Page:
Peer to peer lending:What is an eligible "peer to peer loan"?
The definition of a peer to peer loan for this tax relief is set out at section 412I Income Tax Act 2007.
This definition is based on the definition used to define peer to peer lending as an activity that is regulated by the Financial Conduct Authority (FCA) (link to FCA website).
However, for a peer to peer loan to be eligible for this relief it must also meet the following three conditions:
- The lender must be subject to UK Income Tax on their income (if any) from the loan
This condition will still be met if the lender has no tax to actually pay, for instance because the amount of interest paid would not have exceeded the lender’s personal savings allowance. This condition will not be met if the lender is not subject to tax on the income, for instance because the loan is held within an ISA. 2. The loan is made on commercial terms The loan must be made at markets rates and conditions and on an arms length basis. 3. The loan is not part of a scheme or arrangement to obtain a tax advantage
If the loan is
- made on commercial terms,
- is not part of a scheme to obtain a tax advantage, and
- the lender is subject to UK Income Tax on their income from the loan
then the loan will be an eligible “peer to peer loan” provided it also meets the following conditions:
- The lender is
- an individual, OR
- a partnership consisting of 2 or 3 persons, of which at least one must not be a company, OR
- an unincorporated body of persons which is not a partnership but contains at least one person who is not a company.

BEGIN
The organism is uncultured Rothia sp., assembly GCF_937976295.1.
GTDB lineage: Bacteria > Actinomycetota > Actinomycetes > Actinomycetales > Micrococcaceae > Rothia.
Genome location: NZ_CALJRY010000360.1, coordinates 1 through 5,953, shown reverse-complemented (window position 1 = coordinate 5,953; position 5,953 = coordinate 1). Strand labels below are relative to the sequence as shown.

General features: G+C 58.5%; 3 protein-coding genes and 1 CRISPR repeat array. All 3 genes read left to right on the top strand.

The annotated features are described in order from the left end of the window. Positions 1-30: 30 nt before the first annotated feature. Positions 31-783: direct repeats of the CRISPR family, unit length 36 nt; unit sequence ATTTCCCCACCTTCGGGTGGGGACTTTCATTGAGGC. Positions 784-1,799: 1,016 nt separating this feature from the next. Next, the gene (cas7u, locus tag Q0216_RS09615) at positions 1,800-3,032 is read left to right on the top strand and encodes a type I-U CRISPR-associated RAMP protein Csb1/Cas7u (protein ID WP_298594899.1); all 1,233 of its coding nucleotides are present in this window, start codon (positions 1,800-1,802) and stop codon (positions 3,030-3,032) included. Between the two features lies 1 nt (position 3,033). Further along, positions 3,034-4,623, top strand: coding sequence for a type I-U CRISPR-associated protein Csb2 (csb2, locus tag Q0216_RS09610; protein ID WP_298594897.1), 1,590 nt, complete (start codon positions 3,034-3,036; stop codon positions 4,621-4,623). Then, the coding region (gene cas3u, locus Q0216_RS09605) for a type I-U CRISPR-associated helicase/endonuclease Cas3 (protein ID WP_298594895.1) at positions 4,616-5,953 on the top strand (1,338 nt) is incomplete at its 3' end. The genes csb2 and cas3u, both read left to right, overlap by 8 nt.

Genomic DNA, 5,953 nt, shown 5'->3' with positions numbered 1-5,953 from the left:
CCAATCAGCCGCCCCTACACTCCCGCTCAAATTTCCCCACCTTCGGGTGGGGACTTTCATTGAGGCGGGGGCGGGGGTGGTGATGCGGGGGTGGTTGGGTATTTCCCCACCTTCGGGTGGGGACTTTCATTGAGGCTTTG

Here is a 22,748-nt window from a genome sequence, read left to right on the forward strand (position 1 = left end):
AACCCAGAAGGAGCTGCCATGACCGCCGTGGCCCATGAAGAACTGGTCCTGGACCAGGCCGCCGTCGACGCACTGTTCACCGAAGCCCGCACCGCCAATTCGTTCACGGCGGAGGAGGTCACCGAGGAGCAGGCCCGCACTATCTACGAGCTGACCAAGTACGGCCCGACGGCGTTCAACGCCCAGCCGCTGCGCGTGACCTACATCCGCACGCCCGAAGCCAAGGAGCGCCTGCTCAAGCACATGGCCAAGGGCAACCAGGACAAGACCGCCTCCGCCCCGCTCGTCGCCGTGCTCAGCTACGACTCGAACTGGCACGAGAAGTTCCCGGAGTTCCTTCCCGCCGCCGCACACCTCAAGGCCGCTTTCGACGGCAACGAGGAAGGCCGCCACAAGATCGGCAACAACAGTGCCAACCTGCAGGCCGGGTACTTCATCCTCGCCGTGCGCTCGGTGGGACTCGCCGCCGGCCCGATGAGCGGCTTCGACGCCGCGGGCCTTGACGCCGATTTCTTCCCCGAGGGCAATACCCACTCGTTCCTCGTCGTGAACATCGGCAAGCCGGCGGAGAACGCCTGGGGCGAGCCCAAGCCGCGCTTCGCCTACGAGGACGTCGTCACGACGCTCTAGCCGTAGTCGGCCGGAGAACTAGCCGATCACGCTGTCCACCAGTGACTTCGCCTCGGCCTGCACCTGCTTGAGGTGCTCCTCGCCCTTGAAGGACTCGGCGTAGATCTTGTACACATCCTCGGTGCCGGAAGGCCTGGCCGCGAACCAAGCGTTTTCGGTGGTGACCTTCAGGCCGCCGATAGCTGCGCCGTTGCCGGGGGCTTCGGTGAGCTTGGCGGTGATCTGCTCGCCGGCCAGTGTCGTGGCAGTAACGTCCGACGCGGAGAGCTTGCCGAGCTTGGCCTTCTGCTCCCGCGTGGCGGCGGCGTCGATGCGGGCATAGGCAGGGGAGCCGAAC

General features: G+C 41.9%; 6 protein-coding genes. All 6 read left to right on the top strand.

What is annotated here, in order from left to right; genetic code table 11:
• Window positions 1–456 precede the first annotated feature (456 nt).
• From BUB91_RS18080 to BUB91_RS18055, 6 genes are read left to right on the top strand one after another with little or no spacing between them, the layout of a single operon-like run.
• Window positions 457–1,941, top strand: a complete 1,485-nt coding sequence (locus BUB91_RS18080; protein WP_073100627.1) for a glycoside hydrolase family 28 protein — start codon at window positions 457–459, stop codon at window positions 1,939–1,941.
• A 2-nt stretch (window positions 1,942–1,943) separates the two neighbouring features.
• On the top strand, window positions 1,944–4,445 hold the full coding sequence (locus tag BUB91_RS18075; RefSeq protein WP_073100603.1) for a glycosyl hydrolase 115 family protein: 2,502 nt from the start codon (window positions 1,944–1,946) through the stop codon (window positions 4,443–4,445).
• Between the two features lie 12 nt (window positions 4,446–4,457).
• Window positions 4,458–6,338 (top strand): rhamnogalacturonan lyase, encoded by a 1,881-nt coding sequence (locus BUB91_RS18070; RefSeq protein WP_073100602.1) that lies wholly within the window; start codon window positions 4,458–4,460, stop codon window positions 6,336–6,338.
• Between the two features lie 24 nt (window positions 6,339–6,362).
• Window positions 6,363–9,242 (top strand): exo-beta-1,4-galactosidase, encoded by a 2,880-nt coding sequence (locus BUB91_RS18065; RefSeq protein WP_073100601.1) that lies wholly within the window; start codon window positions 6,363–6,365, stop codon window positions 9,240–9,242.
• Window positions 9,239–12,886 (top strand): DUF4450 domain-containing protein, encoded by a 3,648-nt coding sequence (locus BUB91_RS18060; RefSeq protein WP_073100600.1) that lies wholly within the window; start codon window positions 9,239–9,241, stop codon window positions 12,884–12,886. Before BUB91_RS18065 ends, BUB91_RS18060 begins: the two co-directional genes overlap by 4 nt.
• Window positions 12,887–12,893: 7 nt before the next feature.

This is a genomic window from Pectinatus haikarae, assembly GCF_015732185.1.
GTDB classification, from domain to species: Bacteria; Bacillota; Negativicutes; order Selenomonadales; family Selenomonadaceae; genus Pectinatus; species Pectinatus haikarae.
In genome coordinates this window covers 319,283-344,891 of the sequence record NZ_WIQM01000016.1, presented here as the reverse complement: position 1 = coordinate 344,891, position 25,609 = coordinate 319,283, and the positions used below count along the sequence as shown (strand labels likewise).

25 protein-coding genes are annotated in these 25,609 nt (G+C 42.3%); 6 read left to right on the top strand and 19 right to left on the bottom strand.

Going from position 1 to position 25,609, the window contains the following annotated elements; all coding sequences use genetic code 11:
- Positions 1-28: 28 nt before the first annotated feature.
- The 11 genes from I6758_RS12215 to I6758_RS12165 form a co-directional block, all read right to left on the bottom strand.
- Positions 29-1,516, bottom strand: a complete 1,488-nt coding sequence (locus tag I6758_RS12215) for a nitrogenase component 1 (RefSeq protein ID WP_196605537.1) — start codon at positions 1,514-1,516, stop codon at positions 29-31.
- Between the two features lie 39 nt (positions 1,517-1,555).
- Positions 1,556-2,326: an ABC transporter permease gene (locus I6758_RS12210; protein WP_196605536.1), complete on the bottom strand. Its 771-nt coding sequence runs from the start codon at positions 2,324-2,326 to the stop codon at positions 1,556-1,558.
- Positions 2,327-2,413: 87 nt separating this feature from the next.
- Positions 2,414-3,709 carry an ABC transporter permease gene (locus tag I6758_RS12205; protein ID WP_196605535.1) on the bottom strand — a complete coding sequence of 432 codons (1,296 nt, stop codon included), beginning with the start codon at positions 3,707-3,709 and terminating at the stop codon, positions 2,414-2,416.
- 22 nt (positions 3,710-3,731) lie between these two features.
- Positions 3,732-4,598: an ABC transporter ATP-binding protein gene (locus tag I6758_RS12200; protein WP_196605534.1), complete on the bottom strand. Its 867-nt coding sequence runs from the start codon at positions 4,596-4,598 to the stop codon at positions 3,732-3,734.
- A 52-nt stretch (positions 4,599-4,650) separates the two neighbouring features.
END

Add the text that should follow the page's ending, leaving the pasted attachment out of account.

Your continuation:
- The borrower is of the same description as in a)
- the loan is not used for the purpose of a business carried on by the borrower, OR
- the loan principal is less than £25,000.
These conditions are the same as those that define an “article 36H agreement” in FSMA 2000 (Regulated Activities) (Amendment) (No.2) Order 2013. A platform that arranges article 36H agreements will be carrying on the regulated activity of “operating an electronic system in relation to lending” and will need to be authorised by the FCA.
If the lender is an individual then the loan should always fall within the definition of an article 36H agreement.
This means that for an individual who is subject to UK Income Tax on their income from the loan, who makes loans on normal market rate terms, through a regulated UK platform and does not use the loan as part of a scheme to obtain a tax advantage, then if the loan becomes irrecoverable it should qualify for this relief.